How to Become a Bond Trader

Buy strength and sell weakness

Being a bond trader today is different from the days when traders had a "feel for the market." Today's traders have advanced degrees, use sophisticated modeling techniques, have great drive and can multitask to provide the company and customers with efficient decision making. Getting a job is a function of your academic success, your personality and your ability to ask impressive credentials.


Step 1

Demonstrate a solid record of achievement in scholastic studies and people skills. Traders must interact with customers and salesmen as well as management. Traders must demonstrate a high level of intellectual capacity, especially in math and the sciences, since bond prices and bond-spread relationships are mathematically determined. Bachelor's degrees are minimal requirements. Advanced degrees in law, master's degrees in business administration, or master's or doctorates in science or mathematics are preferable.

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Step 2

Prove your people skills by handling advanced mathematical problems under intense pressure while working with other traders and customers. Traders can be responsible for decision making involving hundreds of millions of bonds that can easily vary in price by several million dollars in a few minutes. Executing a trade under market uncertainty requires skill and patience.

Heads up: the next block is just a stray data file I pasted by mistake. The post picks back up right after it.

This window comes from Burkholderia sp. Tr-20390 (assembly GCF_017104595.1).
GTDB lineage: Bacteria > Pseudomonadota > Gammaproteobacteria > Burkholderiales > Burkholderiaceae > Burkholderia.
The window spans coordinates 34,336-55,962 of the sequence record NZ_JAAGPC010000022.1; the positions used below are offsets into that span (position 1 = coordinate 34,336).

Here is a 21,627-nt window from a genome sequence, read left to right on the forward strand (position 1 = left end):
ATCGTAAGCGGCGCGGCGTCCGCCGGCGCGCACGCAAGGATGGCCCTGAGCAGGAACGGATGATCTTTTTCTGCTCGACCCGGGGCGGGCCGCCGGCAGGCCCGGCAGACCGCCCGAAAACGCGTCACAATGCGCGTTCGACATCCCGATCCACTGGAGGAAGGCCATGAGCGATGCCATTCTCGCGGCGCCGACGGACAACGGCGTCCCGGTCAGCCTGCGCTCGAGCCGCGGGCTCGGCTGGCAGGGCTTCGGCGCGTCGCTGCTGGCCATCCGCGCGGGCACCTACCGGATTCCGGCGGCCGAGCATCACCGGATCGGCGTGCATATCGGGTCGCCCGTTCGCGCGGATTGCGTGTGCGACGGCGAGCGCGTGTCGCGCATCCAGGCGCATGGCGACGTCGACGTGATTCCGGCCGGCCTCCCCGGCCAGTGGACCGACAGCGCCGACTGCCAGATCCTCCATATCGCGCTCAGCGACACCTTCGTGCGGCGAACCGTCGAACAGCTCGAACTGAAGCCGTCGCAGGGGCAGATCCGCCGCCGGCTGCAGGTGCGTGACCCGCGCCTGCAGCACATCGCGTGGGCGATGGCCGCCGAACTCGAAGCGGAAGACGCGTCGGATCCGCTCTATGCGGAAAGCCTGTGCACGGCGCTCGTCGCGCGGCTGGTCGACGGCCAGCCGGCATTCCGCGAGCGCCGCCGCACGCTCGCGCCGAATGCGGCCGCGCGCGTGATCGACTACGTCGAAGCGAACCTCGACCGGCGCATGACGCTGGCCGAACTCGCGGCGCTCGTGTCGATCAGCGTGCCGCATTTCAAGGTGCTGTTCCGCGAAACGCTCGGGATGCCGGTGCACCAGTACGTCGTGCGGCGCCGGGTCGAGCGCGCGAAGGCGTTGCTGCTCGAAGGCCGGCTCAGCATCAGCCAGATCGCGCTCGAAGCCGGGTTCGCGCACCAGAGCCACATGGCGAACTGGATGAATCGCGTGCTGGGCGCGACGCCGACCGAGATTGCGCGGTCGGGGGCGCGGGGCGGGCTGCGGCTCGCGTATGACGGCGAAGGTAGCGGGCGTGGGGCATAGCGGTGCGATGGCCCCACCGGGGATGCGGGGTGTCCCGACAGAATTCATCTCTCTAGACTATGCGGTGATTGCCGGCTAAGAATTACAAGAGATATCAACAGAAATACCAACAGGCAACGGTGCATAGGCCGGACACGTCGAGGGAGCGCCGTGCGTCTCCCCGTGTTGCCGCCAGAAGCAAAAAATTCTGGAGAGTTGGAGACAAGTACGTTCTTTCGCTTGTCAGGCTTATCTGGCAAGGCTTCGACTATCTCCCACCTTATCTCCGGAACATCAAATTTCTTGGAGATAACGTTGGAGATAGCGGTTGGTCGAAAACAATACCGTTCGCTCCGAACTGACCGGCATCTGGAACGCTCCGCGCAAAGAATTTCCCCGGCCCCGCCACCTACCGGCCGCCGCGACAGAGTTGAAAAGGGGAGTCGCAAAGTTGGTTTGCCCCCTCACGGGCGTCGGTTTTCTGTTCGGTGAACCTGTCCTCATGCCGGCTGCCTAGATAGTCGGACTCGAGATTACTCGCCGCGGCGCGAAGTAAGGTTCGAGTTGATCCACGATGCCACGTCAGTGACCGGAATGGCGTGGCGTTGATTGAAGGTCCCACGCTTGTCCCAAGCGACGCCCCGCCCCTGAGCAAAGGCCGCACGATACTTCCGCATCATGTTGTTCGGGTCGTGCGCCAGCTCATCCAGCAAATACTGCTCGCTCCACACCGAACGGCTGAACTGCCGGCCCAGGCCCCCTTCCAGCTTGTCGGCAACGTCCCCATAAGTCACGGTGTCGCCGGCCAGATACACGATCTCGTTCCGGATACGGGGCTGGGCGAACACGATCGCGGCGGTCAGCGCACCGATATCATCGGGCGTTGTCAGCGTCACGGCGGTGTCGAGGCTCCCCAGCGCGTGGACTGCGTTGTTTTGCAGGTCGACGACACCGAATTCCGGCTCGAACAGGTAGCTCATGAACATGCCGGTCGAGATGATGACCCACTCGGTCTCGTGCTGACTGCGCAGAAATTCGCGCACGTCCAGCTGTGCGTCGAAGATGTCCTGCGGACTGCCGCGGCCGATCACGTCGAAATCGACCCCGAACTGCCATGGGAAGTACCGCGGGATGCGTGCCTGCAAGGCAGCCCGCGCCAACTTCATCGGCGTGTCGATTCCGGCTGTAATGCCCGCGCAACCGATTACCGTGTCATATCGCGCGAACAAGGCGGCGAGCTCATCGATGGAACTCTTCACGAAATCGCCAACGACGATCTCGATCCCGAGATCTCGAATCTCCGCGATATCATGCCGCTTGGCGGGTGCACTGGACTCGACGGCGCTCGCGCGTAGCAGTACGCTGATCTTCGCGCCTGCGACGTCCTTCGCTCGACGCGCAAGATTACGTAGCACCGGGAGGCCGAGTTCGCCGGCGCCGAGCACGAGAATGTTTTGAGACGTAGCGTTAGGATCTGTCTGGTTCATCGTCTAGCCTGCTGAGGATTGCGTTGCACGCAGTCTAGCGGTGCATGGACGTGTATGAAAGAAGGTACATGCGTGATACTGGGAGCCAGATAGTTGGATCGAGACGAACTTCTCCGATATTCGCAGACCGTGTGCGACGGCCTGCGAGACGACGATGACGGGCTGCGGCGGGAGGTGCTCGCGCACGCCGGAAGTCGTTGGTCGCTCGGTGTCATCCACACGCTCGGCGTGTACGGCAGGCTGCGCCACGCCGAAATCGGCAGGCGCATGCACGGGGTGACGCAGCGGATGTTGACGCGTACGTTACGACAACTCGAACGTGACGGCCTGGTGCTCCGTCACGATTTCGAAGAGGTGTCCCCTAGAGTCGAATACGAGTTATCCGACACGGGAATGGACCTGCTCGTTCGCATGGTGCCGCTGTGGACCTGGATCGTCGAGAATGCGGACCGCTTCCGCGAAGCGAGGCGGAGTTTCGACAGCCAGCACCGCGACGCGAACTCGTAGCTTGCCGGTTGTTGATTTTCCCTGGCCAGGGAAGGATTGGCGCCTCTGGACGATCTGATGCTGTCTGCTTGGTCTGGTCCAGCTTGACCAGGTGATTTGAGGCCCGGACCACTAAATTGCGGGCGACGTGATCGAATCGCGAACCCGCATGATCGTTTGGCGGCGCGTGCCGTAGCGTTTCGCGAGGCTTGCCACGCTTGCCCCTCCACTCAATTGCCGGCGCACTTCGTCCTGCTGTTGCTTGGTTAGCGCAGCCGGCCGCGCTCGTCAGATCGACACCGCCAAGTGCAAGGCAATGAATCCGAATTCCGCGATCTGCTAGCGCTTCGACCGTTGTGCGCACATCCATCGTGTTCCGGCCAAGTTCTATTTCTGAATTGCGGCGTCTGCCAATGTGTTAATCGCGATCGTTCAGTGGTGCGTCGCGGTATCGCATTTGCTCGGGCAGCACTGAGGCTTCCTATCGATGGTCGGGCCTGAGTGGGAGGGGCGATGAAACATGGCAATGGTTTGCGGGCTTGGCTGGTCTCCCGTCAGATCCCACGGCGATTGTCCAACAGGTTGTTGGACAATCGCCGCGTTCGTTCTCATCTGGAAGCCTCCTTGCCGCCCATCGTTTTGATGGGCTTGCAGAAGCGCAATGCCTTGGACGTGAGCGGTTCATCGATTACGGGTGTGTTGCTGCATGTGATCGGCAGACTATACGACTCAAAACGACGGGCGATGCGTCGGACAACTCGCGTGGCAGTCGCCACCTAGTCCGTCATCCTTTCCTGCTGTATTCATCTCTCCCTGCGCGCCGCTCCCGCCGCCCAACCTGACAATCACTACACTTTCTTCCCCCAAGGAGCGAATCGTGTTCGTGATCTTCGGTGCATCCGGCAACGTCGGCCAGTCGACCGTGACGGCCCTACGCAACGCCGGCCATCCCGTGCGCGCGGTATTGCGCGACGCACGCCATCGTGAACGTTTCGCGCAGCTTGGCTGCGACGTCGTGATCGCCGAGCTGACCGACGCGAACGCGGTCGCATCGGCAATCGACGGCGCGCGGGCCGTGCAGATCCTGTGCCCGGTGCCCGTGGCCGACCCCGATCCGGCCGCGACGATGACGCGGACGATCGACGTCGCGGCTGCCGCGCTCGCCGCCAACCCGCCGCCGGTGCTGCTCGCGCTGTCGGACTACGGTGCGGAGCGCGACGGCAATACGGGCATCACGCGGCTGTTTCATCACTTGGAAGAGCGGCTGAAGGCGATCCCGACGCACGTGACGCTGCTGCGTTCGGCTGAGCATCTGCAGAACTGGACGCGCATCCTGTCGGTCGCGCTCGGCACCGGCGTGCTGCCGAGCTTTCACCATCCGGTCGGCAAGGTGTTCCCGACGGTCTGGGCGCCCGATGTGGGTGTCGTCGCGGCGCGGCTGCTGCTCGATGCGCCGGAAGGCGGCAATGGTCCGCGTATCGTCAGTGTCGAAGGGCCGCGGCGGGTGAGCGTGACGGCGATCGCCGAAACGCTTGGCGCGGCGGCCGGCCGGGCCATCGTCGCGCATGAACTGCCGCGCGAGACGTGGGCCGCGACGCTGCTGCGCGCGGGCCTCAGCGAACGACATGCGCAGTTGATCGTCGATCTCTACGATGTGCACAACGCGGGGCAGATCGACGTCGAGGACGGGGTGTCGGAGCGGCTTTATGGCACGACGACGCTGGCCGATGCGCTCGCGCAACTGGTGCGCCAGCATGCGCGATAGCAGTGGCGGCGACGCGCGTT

Step 3

Use scholastic achievements and other awards to show that you can think and act with determination and are not easily put off by problems. Traders embrace problems that constantly call for quick decision making and an ability to combine the interests of buyer and seller. Many of these skills are learned and refined on the job. Related prior experience, even summer jobs is a plus. Try to learn as much about trading as possible. You can only be judged by your history and the quality of the questions you ask.

Step 4

Join finance clubs that write on investment topics and hold business forums. Apply for internships during summer breaks to gain experience. Use family contacts or just write directly to investment firms that you have studied and ask for interviews. Bond firms respect tenacity.


These jobs are extraordinarily profitable, but there are few of them. There are alternatives such as bond salesman, credit analyst and money manager that are less stressful and can be equally lucrative. There is no clear-cut path other than superior academic credentials, a history of success, tenacity and an ability to work well with others under pressure. Brokers look at the whole composition of the individual and judge their ability to trade. It is very expensive for the trader and the firm if their judgment is not correct. Try to spend a day on a trading desk even if at the local brokerage office. Imagine a career basically spent at a desk on the telephone.


Never try to impress recruiters by telling them of your personal trading experience. It shows immaturity and failure to recognize that personal and brokerage trading are very different.


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